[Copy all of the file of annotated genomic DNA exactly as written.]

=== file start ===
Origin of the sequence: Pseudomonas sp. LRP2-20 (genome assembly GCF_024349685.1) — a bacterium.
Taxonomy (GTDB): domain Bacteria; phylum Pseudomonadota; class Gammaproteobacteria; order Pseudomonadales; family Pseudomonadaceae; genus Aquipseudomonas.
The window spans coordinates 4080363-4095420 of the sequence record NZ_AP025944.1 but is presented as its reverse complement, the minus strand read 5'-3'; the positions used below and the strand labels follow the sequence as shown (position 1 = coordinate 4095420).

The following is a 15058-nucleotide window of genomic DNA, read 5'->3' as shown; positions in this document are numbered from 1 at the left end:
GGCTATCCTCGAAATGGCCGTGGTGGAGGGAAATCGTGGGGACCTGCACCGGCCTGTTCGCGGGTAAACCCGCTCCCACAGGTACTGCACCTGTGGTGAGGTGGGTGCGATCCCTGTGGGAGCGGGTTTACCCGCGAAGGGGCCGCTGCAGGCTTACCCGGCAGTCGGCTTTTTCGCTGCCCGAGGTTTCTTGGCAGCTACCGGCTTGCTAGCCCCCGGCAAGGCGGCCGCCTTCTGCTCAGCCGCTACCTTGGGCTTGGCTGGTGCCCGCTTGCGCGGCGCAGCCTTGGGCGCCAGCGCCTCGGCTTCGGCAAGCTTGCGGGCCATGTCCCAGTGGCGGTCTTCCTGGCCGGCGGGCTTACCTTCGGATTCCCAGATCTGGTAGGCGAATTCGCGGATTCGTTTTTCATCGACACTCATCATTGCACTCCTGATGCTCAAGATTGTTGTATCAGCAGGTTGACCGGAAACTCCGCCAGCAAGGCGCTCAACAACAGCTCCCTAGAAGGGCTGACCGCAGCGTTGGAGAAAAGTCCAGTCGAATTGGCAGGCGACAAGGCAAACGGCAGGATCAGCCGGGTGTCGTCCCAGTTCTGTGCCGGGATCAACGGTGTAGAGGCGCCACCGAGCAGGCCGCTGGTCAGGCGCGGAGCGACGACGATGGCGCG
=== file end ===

Origin of the sequence: Pseudomonas sp. LRP2-20 (genome assembly GCF_024349685.1) — a bacterium.
Taxonomy (GTDB): domain Bacteria; phylum Pseudomonadota; class Gammaproteobacteria; order Pseudomonadales; family Pseudomonadaceae; genus Aquipseudomonas.
The window spans coordinates 4080363-4095420 of the sequence record NZ_AP025944.1 but is presented as its reverse complement, the minus strand read 5'-3'; the positions used below and the strand labels follow the sequence as shown (position 1 = coordinate 4095420).

The following is a 15058-nucleotide window of genomic DNA, read 5'->3' as shown; positions in this document are numbered from 1 at the left end:
GGCTATCCTCGAAATGGCCGTGGTGGAGGGAAATCGTGGGGACCTGCACCGGCCTGTTCGCGGGTAAACCCGCTCCCACAGGTACTGCACCTGTGGTGAGGTGGGTGCGATCCCTGTGGGAGCGGGTTTACCCGCGAAGGGGCCGCTGCAGGCTTACCCGGCAGTCGGCTTTTTCGCTGCCCGAGGTTTCTTGGCAGCTACCGGCTTGCTAGCCCCCGGCAAGGCGGCCGCCTTCTGCTCAGCCGCTACCTTGGGCTTGGCTGGTGCCCGCTTGCGCGGCGCAGCCTTGGGCGCCAGCGCCTCGGCTTCGGCAAGCTTGCGGGCCATGTCCCAGTGGCGGTCTTCCTGGCCGGCGGGCTTACCTTCGGATTCCCAGATCTGGTAGGCGAATTCGCGGATTCGTTTTTCATCGACACTCATCATTGCACTCCTGATGCTCAAGATTGTTGTATCAGCAGGTTGACCGGAAACTCCGCCAGCAAGGCGCTCAACAACAGCTCCCTAGAAGGGCTGACCGCAGCGTTGGAGAAAAGTCCAGTCGAATTGGCAGGCGACAAGGCAAACGGCAGGATCAGCCGGGTGTCGTCCCAGTTCTGTGCCGGGATCAACGGTGTAGAGGCGCCACCGAGCAGGCCGCTGGTCAGGCGCGGAGCGACGACGATGGCGCG